Intriguingly, there is even evidence that psychedelic use may actually increase one’s openness to experience in the long-term (Griffiths et al., 2006; MacLean et al., 2011), as discussed in a previous post. Furthermore, a previous study in Germany using a sample of 18,000 respondents found that higher openness to experience was associated with a reduced likelihood of obesity (Bagnjuk et al., 2019). The reasons for this are unclear, although openness to experience might be associated with healthier lifestyle choices, such as being more mindful of what one eats.
The association between lifetime psychedelic use and better health outcomes, such as reduced rates of heart disease, diabetes, hypertension, and obesity, could be related to users being higher in openness to experience. This would need to be tested with further research, and of course, there could be a variety of factors involved.
© Scott McGreal.
Allen, M. S., & Laborde, S. (2020). A prospective study of personality and illicit drug use in Australian adults. Personality and Individual Differences, 163, 110048. https://doi.org/10.1016/j.paid.2020.110048
Bagnjuk, J., König, H.-H., & Hajek, A. (2019). Personality Traits and Obesity. International Journal of Environmental Research and Public Health, 16(15). https://doi.org/10.3390/ijerph16152675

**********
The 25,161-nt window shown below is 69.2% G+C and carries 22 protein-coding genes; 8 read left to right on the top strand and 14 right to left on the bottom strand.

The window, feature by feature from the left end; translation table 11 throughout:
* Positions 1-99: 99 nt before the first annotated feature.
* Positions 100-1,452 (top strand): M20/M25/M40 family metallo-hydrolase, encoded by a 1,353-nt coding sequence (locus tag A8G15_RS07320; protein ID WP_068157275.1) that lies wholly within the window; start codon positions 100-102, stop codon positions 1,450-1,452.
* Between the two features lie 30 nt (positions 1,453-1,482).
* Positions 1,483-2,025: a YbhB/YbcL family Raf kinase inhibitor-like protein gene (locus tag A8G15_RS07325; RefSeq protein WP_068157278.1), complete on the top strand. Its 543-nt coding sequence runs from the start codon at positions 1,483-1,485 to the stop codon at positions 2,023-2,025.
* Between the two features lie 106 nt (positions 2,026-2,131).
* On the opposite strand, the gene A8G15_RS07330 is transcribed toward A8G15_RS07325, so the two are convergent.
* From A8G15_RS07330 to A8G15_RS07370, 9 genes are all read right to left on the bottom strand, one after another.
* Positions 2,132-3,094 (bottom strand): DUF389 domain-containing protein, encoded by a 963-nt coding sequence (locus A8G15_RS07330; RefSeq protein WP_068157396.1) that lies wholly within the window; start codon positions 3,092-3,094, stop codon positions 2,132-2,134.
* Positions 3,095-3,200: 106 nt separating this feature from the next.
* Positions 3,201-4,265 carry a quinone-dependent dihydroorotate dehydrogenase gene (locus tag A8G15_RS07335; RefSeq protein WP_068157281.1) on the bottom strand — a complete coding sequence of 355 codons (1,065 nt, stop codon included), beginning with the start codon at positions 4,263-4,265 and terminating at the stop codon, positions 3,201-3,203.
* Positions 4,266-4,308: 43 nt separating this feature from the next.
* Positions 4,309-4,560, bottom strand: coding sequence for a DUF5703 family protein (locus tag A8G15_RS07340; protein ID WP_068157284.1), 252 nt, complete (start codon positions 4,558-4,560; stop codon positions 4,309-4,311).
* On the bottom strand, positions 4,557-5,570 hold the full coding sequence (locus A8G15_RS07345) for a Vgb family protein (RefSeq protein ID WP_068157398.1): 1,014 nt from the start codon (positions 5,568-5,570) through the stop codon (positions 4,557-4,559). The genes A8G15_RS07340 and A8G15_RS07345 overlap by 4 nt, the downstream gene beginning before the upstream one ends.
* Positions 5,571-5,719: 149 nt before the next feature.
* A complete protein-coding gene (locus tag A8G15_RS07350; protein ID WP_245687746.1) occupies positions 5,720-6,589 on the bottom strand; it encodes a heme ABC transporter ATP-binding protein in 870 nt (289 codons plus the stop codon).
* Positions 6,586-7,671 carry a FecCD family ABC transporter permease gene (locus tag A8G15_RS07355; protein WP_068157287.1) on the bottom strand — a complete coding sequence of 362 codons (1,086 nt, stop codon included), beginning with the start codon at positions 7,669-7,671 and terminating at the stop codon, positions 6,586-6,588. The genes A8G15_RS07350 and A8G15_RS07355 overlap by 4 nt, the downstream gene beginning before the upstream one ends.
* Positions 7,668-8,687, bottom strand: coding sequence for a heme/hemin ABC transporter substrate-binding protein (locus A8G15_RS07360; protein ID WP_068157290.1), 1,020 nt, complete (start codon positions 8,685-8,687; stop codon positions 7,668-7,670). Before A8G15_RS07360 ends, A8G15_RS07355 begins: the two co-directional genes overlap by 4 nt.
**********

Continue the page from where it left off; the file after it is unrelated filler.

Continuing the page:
Flanagan, T. W., & Nichols, C. D. (2018). Psychedelics as anti-inflammatory agents. International Review of Psychiatry (Abingdon, England), 30(4), 363–375. https://doi.org/10.1080/09540261.2018.1481827
Griffiths, R. R., Richards, W. A., McCann, U., & Jesse, R. (2006). Psilocybin can occasion mystical-type experiences having substantial and sustained personal meaning and spiritual significance. Psychopharmacology, 187(3), 268–283. https://doi.org/10.1007/s00213-006-0457-5
MacLean, K. A., Johnson, M. W., & Griffiths, R. R. (2011). Mystical experiences occasioned by the hallucinogen psilocybin lead to increases in the personality domain of openness. Journal of Psychopharmacology, 25(11), 1453–1461. https://doi.org/10.1177/0269881111420188
Simonsson, O., Hendricks, P. S., Carhart-Harris, R., Kettner, H., & Osika, W. (2021). Association Between Lifetime Classic Psychedelic Use and Hypertension in the Past Year. Hypertension, 77(5), 1510–1516. https://doi.org/10.1161/HYPERTENSIONAHA.120.16715
Simonsson, O., Osika, W., Carhart-Harris, R., & Hendricks, P. S. (2021). Associations between lifetime classic psychedelic use and cardiometabolic diseases. Scientific Reports, 11(1), 14427. https://doi.org/10.1038/s41598-021-93787-4
Simonsson, O., Sexton, J. D., & Hendricks, P. S. (2021). Associations between lifetime classic psychedelic use and markers of physical health. Journal of Psychopharmacology, 0269881121996863. https://doi.org/10.1177/0269881121996863